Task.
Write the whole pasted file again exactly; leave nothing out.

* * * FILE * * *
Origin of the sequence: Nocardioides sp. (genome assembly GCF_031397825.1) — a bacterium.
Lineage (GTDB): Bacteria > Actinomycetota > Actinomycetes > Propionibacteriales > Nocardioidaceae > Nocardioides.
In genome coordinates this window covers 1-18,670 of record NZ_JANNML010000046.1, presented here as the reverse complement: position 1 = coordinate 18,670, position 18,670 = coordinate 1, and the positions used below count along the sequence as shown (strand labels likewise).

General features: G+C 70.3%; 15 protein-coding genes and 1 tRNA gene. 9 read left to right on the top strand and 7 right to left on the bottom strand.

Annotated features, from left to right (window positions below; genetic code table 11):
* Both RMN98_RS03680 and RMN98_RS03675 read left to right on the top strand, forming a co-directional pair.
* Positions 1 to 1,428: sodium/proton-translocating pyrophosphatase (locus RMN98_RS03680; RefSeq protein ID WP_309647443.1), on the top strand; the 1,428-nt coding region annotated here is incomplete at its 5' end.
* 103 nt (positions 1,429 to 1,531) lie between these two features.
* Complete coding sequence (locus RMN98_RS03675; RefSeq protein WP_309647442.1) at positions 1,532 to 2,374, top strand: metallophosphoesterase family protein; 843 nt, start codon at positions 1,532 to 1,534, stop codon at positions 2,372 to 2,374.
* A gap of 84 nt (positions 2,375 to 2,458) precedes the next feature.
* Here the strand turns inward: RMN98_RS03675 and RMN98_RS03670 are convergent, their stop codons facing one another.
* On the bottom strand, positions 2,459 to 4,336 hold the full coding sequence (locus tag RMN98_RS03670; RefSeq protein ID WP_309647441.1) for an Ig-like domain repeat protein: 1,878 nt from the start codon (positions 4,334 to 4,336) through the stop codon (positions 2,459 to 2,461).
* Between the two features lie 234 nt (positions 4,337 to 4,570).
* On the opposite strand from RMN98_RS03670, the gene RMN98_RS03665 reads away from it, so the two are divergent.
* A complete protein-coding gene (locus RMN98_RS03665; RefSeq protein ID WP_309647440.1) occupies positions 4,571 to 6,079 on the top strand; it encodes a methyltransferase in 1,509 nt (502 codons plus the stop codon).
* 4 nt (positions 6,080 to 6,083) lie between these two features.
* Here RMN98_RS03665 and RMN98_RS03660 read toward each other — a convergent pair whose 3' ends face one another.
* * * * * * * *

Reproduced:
Origin of the sequence: Nocardioides sp. (genome assembly GCF_031397825.1) — a bacterium.
Lineage (GTDB): Bacteria > Actinomycetota > Actinomycetes > Propionibacteriales > Nocardioidaceae > Nocardioides.
In genome coordinates this window covers 1-18,670 of record NZ_JANNML010000046.1, presented here as the reverse complement: position 1 = coordinate 18,670, position 18,670 = coordinate 1, and the positions used below count along the sequence as shown (strand labels likewise).

General features: G+C 70.3%; 15 protein-coding genes and 1 tRNA gene. 9 read left to right on the top strand and 7 right to left on the bottom strand.

Annotated features, from left to right (window positions below; genetic code table 11):
* Both RMN98_RS03680 and RMN98_RS03675 read left to right on the top strand, forming a co-directional pair.
* Positions 1 to 1,428: sodium/proton-translocating pyrophosphatase (locus RMN98_RS03680; RefSeq protein ID WP_309647443.1), on the top strand; the 1,428-nt coding region annotated here is incomplete at its 5' end.
* 103 nt (positions 1,429 to 1,531) lie between these two features.
* Complete coding sequence (locus RMN98_RS03675; RefSeq protein WP_309647442.1) at positions 1,532 to 2,374, top strand: metallophosphoesterase family protein; 843 nt, start codon at positions 1,532 to 1,534, stop codon at positions 2,372 to 2,374.
* A gap of 84 nt (positions 2,375 to 2,458) precedes the next feature.
* Here the strand turns inward: RMN98_RS03675 and RMN98_RS03670 are convergent, their stop codons facing one another.
* On the bottom strand, positions 2,459 to 4,336 hold the full coding sequence (locus tag RMN98_RS03670; RefSeq protein ID WP_309647441.1) for an Ig-like domain repeat protein: 1,878 nt from the start codon (positions 4,334 to 4,336) through the stop codon (positions 2,459 to 2,461).
* Between the two features lie 234 nt (positions 4,337 to 4,570).
* On the opposite strand from RMN98_RS03670, the gene RMN98_RS03665 reads away from it, so the two are divergent.
* A complete protein-coding gene (locus RMN98_RS03665; RefSeq protein ID WP_309647440.1) occupies positions 4,571 to 6,079 on the top strand; it encodes a methyltransferase in 1,509 nt (502 codons plus the stop codon).
* 4 nt (positions 6,080 to 6,083) lie between these two features.
* Here RMN98_RS03665 and RMN98_RS03660 read toward each other — a convergent pair whose 3' ends face one another.